So here we are, an entire week after the first of the year and if you can still remember your New Year's Resolution, you can give yourself one point. Now, if you're still holding to that resolution, go ahead and give yourself two points. However, if you've completely forgotten whatever it was that you promised to do, work on, become, or give up while you were wallowing neck-deep in a profound state of inebriation, scrap this game all together and consider yourself normal.
Right around the time the calendar was set to turn over again, the USA Todaybest friend to pie charts everywheredeclared that well over fifty percent of the country makes a New Year's Resolution each year. What they failed to mention was how many people actually keep them, and beyond that, why so many people make resolutions in the first place if they hardly intend to remember them, let alone keep them.
Resolutions are like doughnuts, in theory they're a sound idea, but in practice they're a disaster unless they're properly implemented. Sure, resolutions can change anything from daily routine to life as a whole, yet they only work if you have the courage to take a long look in the mirror beforehand and the resolve to stick to them going forward. Which brings us back to 1999.
When Mario Lemieux rescued the Pittsburgh Penguins from bankruptcy all those years ago, his stated goal was to "rebuild the Penguin dynasty." At the time this sounded less like a resolution than an edict, and Penguin fans tired of a team with lots of talent and little direction rejoiced.
Only now, years later, how much has really changed? How much closer are the Penguins to this goal today than they were when Mario swooped down from above and saved the team from their own managerial ineptitude?
Could it instead be argued that the Penguins have actually lost ground since this momentous event based on all the talent that no longer calls the Steel City home and the team's continued, basically isolated, reliance on Mario and Mario alone?
Currently the Penguins languish right around a -20 in plus/minus ratio and are considered a conference contender only if you're feeling generous. If the Penguins' resolution was then (and remains now) to get back to the NHL's top tier, it seems only fair to ask if the Penguins are still in that phase where they take two steps backward before they can pretend to take one or two forward.
This is not to make the case that success in the National Hockey League is easy since simply looking at the NHL landscape shows how unhealthy the league is. The conference-leading Ottawa Senators will officially file for bankruptcy protection his week and the team with the league's highest payroll is doing little more than a renovating the Atlantic Division cellar. Then there's Buffalo, the team the NHL has already taken over, and even in the city where Mario Lemieux continues to write one of the greatest hockey stories ever told, Penguin attendance struggles.
But as Mario's on-ice performance continues to demonstrate, greatness rarely exists without adversity. Be honest, how much greater does Mario's league-leading point total look when he's surrounded by the likes of Hans Jonsson and J.S. Aubin as opposed to a Rob Blake or Patrick Roy? Still, saying the league is structured so teams like the Penguins mire in mediocrity is cheap and easyit's accurate as well, but it hardly makes fans line up around the block to get another look at Jan Hrdina.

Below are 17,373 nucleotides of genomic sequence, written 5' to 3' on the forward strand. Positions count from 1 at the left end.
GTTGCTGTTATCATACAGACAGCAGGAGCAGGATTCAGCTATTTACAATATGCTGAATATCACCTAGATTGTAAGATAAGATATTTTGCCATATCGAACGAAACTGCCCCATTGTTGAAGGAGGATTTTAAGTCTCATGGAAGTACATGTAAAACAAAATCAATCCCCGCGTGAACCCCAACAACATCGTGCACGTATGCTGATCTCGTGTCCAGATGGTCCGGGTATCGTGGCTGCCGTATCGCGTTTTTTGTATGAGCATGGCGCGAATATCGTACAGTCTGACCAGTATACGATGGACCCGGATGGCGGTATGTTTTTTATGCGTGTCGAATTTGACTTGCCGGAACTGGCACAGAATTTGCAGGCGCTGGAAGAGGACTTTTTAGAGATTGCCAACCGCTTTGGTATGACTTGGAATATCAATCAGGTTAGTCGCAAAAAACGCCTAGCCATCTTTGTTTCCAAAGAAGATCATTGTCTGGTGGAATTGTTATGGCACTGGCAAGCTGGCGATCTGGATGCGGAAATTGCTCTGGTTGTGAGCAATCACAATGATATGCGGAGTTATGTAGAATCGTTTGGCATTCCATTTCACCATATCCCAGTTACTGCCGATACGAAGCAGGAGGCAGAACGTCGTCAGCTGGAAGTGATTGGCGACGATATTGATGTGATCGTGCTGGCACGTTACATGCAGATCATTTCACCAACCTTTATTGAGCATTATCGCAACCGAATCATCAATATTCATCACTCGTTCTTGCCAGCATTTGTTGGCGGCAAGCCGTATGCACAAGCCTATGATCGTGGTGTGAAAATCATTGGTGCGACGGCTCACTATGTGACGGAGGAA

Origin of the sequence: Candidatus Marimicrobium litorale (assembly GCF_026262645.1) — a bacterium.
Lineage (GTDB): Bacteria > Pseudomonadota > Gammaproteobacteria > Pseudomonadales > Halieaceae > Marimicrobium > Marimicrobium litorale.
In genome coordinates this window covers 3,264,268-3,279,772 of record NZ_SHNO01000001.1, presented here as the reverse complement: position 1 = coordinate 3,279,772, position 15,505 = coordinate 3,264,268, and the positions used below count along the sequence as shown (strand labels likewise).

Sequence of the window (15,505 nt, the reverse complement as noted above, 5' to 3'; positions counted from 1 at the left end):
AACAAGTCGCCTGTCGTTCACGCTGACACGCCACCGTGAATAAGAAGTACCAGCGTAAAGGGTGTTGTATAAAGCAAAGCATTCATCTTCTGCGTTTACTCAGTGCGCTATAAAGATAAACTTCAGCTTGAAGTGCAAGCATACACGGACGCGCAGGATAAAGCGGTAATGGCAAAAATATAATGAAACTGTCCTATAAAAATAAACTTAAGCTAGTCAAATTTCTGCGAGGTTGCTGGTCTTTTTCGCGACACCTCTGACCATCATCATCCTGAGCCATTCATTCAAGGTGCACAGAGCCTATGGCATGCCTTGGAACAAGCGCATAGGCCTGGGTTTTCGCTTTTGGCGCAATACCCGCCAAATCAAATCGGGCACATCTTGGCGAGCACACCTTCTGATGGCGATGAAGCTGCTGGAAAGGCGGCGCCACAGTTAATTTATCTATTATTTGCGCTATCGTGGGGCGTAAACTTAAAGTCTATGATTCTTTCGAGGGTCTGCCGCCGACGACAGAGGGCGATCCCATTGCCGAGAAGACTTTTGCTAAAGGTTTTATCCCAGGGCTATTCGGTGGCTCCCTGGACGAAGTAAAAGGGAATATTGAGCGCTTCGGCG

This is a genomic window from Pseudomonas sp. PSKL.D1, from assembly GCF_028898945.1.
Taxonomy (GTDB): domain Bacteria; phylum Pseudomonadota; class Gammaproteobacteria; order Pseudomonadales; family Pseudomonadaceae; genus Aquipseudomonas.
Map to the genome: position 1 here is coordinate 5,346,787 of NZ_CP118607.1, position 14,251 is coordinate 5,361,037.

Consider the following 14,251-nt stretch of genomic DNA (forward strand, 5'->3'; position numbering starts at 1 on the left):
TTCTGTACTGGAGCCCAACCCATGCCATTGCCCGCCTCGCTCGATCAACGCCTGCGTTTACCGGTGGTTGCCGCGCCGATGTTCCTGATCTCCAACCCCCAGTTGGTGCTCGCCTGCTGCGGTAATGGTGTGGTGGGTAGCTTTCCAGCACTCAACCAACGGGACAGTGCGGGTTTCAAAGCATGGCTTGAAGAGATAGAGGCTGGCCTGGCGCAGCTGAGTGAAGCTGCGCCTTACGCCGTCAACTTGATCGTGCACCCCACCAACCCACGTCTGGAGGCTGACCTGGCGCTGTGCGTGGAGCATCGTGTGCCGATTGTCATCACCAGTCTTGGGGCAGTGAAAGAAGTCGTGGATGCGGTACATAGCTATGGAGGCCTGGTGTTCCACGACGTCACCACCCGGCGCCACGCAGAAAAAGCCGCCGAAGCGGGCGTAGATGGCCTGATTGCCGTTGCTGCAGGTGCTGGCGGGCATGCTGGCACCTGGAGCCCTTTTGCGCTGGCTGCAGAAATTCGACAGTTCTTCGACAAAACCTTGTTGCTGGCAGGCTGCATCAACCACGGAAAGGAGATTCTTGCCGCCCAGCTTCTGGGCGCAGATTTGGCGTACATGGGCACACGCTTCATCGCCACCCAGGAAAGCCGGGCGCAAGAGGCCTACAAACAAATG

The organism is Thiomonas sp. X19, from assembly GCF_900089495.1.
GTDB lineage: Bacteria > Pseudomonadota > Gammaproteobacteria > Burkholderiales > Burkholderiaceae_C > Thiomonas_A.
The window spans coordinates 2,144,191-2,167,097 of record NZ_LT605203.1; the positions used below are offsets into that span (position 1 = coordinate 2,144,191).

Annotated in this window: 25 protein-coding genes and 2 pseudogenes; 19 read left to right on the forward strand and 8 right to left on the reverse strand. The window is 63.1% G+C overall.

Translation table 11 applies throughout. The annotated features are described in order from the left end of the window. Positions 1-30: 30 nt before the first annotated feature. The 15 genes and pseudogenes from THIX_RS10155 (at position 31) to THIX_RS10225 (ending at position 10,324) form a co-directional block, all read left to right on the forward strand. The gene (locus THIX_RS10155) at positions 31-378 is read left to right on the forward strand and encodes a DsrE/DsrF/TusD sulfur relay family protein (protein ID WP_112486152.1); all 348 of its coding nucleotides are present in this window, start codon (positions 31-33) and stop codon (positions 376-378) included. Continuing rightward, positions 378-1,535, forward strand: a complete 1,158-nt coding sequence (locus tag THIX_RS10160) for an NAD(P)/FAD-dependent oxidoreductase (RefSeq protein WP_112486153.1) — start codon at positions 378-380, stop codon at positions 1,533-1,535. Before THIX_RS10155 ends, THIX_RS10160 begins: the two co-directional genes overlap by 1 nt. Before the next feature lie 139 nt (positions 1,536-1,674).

Truth is, the only fate the Penguins can control is their own and if their goal is to thrive in spite of the NHL landscape, then perhaps it's time this team get a check up to see if they're on course before the money runs out again. Because the next time an independent auditor shows up, he's not going to be someone who cleans house on the ice, but rather someone who's there to count the pencils in the front office for the liquidation sale.
Right now, the Penguins are fighting for the eighth and final seed in the Eastern Conference playoffs, that is, even though the playoffs are still over three months away. And this seems to be just about the extent of what Pittsburgh can afford as far as hockey teams go. But is that really what this team intends to be?
Is a team whose best player literally owns the franchise and whose second best player is basically beyond their budget honestly what this franchise strives for?
Mario has conditioned this town for the sublime, only now that Pittsburgh cannot afford it across the board the team almost twists in the wind as it wrestles with how to comprehend the concept, let alone deal with it. Penguin fans should still certainly support their team, but should they also just blindly accept this organizational lack of focus?
In essence, the question seems to be this. Is the Penguins' plan simply to put on a happy face while the team treads water until the NHL's Collective Bargaining Agreement runs out in 2004? At which point, is the hope that the NHL then fixes itself? And, if that is the Penguins' plan, in what way does that "rebuild the Penguin dynasty"?
Or was that simply the kind of resolution that nobody ever really intended to keep?
Brother Karsh appears at LGP.com weekly during the season and his resolution for the new year is to keep the status of his strained groin muscles day-to-dayat the very least.